When Russia brag about AESA technology, you know they are lying; look at their fighter aircraft none of them has AESA, including Su-75 and Su-57.

6. Aerospace technology

This ties into funding, of course, but it’s not something you can just throw your money at, and it will resolve itself, like the flaws with J-20 and its engine problem. China spent $24 billion to develop an engine but still couldn’t produce a reliable and powerful enough engine that could make the J-20 manoeuvrable.

Russia has been lagging in material science since, well, forever. Material science is the science of creating new materials, which has the curious property of being hard to steal. You can have samples of the material in your lab, and it won’t allow you to recreate the material all that easily; you need hundreds of researchers toiling in laboratories for years on end to come up with something significantly better but here, significantly better might mean slightly better heat resistance.

There are still many 1970s ping-pong switches left in the cockpit of Su-57.

When American engineers were looking for a new type of fuel for the rocket engine that could power ballistic missiles and launch from a submarine, they burn almost all metals to figure out the correct type of metal used in submarine-launched ballistic missiles. Due to reliability, ease of storage and handling, solid rockets are used on rockets and ICBMs such as UGM-133 Trident II. The solid components bound by the fuel binder are HMX, aluminium, and ammonium perchlorate. You cannot buy innovation and gain the technology overnight unless you have skilled scientists, chemists and physicists working in cohesion to develop new technology.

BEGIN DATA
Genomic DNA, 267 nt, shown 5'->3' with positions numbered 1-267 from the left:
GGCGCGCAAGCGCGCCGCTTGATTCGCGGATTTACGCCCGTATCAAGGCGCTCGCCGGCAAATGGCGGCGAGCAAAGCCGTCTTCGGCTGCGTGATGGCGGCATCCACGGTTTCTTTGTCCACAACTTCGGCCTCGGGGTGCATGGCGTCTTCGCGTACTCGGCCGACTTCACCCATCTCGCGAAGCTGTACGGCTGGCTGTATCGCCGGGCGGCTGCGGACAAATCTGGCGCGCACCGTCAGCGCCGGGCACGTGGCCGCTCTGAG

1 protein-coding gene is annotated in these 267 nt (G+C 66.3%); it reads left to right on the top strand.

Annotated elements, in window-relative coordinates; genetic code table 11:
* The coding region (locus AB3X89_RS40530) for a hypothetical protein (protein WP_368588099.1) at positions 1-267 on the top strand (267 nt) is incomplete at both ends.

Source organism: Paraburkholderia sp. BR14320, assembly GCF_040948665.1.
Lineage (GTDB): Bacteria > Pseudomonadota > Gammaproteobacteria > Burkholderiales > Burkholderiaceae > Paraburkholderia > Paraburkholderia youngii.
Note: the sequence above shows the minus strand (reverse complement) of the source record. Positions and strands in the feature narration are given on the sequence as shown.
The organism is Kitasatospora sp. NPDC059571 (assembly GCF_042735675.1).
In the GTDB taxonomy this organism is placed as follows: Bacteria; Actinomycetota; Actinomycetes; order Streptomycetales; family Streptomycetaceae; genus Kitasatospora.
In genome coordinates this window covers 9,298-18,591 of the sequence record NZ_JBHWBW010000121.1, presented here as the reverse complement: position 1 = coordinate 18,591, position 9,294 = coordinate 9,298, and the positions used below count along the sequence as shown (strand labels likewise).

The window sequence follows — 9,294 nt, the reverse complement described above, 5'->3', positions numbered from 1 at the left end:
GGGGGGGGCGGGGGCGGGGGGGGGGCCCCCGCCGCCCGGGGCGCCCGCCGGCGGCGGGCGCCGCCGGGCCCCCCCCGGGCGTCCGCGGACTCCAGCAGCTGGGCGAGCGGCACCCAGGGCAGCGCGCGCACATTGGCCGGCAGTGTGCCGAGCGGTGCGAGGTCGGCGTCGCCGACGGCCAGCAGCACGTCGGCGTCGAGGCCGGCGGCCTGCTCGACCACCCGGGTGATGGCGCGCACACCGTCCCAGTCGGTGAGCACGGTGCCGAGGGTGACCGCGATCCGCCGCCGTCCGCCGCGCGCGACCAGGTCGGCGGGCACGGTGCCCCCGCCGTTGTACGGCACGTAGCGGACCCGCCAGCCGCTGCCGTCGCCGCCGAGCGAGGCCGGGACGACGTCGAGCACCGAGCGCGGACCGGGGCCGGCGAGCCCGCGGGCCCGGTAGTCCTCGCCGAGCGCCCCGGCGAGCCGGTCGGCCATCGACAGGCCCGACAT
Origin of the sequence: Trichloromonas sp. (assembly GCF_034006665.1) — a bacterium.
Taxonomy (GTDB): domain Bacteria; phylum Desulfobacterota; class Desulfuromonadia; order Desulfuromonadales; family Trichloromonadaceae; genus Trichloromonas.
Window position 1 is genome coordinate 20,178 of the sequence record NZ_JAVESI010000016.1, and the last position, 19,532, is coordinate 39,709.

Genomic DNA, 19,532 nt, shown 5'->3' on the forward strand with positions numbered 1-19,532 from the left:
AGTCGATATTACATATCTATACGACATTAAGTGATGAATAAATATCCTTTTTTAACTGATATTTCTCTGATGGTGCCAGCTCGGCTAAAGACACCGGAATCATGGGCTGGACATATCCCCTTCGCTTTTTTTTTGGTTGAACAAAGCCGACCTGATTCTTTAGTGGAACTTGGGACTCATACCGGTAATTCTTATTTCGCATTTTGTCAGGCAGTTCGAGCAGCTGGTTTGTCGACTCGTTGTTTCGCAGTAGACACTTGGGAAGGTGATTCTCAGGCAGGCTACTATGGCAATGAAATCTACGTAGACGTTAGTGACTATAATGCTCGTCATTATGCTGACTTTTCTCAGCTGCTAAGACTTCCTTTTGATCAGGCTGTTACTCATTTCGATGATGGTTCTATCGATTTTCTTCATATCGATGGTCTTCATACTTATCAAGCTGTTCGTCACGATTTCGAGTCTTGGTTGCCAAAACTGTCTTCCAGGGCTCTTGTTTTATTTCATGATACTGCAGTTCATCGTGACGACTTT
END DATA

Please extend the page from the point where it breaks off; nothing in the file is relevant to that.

Read More   Japanese F-2 escorted Tu-95 out of Japanese airspace

These small marginal gains build up over the decades until you end up with materials that are vastly superior to what the enemy has. U.S. has been investing in material science for decades and has been able to produce an F-119 engine in 1990; almost 30 years later, Russia still doesn’t have a counterpart. You need money for this, yes, but born in Soviet-era, Russia would easily afford the science. Russia may have spent that kind of money from the earning of the Nord-stream gas pipeline.

It lacks expertise because it didn’t invest enough for long enough and consequently lags badly. The upside for them here is that materials eventually reach a plateau, and they’ll catch up in the next century or two.